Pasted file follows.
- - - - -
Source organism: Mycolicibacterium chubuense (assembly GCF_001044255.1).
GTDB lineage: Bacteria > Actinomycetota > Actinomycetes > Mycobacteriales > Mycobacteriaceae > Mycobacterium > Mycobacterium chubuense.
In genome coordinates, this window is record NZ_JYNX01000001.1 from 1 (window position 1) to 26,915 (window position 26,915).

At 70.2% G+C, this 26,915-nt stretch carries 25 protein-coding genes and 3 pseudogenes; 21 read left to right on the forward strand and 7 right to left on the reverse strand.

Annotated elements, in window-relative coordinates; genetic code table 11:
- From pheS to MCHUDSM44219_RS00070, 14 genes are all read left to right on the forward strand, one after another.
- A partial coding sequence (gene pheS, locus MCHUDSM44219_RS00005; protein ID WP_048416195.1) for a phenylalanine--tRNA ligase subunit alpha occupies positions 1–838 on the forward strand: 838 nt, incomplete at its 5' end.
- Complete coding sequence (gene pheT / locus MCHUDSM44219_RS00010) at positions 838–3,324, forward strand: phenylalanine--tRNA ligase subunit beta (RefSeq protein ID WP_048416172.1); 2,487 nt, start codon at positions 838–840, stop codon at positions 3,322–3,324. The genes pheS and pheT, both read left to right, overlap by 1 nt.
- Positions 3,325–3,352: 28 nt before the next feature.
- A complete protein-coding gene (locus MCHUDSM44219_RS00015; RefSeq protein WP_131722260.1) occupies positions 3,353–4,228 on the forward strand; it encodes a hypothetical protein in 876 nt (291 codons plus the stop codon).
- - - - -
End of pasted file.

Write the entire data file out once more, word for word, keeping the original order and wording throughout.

Source organism: Mycolicibacterium chubuense (assembly GCF_001044255.1).
GTDB lineage: Bacteria > Actinomycetota > Actinomycetes > Mycobacteriales > Mycobacteriaceae > Mycobacterium > Mycobacterium chubuense.
In genome coordinates, this window is record NZ_JYNX01000001.1 from 1 (window position 1) to 26,915 (window position 26,915).

At 70.2% G+C, this 26,915-nt stretch carries 25 protein-coding genes and 3 pseudogenes; 21 read left to right on the forward strand and 7 right to left on the reverse strand.

Annotated elements, in window-relative coordinates; genetic code table 11:
- From pheS to MCHUDSM44219_RS00070, 14 genes are all read left to right on the forward strand, one after another.
- A partial coding sequence (gene pheS, locus MCHUDSM44219_RS00005; protein ID WP_048416195.1) for a phenylalanine--tRNA ligase subunit alpha occupies positions 1–838 on the forward strand: 838 nt, incomplete at its 5' end.
- Complete coding sequence (gene pheT / locus MCHUDSM44219_RS00010) at positions 838–3,324, forward strand: phenylalanine--tRNA ligase subunit beta (RefSeq protein ID WP_048416172.1); 2,487 nt, start codon at positions 838–840, stop codon at positions 3,322–3,324. The genes pheS and pheT, both read left to right, overlap by 1 nt.
- Positions 3,325–3,352: 28 nt before the next feature.
- A complete protein-coding gene (locus MCHUDSM44219_RS00015; RefSeq protein WP_131722260.1) occupies positions 3,353–4,228 on the forward strand; it encodes a hypothetical protein in 876 nt (291 codons plus the stop codon).